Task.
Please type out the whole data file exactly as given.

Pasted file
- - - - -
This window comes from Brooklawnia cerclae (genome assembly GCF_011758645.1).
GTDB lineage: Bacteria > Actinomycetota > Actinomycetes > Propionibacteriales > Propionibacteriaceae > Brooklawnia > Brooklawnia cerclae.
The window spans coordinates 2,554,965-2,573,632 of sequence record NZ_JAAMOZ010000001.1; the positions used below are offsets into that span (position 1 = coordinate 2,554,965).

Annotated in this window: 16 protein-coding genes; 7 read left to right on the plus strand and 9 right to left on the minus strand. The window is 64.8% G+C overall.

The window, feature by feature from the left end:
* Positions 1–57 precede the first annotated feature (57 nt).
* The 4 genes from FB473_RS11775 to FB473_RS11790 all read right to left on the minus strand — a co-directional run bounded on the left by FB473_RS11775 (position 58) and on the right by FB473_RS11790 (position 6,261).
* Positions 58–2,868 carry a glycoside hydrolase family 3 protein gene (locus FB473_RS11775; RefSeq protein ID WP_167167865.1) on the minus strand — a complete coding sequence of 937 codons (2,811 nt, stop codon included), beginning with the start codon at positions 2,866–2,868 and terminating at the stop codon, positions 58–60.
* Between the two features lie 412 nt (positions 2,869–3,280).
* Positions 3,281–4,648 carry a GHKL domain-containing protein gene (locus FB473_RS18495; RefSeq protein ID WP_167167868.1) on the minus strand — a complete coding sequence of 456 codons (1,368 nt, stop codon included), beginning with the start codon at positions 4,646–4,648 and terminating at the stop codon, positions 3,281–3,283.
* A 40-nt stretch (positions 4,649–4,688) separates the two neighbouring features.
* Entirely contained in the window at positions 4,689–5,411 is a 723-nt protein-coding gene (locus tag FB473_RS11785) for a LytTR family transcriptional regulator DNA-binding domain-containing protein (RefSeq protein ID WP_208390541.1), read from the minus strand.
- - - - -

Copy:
This window comes from Brooklawnia cerclae (genome assembly GCF_011758645.1).
GTDB lineage: Bacteria > Actinomycetota > Actinomycetes > Propionibacteriales > Propionibacteriaceae > Brooklawnia > Brooklawnia cerclae.
The window spans coordinates 2,554,965-2,573,632 of sequence record NZ_JAAMOZ010000001.1; the positions used below are offsets into that span (position 1 = coordinate 2,554,965).

Annotated in this window: 16 protein-coding genes; 7 read left to right on the plus strand and 9 right to left on the minus strand. The window is 64.8% G+C overall.

The window, feature by feature from the left end:
* Positions 1–57 precede the first annotated feature (57 nt).
* The 4 genes from FB473_RS11775 to FB473_RS11790 all read right to left on the minus strand — a co-directional run bounded on the left by FB473_RS11775 (position 58) and on the right by FB473_RS11790 (position 6,261).
* Positions 58–2,868 carry a glycoside hydrolase family 3 protein gene (locus FB473_RS11775; RefSeq protein ID WP_167167865.1) on the minus strand — a complete coding sequence of 937 codons (2,811 nt, stop codon included), beginning with the start codon at positions 2,866–2,868 and terminating at the stop codon, positions 58–60.
* Between the two features lie 412 nt (positions 2,869–3,280).
* Positions 3,281–4,648 carry a GHKL domain-containing protein gene (locus FB473_RS18495; RefSeq protein ID WP_167167868.1) on the minus strand — a complete coding sequence of 456 codons (1,368 nt, stop codon included), beginning with the start codon at positions 4,646–4,648 and terminating at the stop codon, positions 3,281–3,283.
* A 40-nt stretch (positions 4,649–4,688) separates the two neighbouring features.
* Entirely contained in the window at positions 4,689–5,411 is a 723-nt protein-coding gene (locus tag FB473_RS11785) for a LytTR family transcriptional regulator DNA-binding domain-containing protein (RefSeq protein ID WP_208390541.1), read from the minus strand.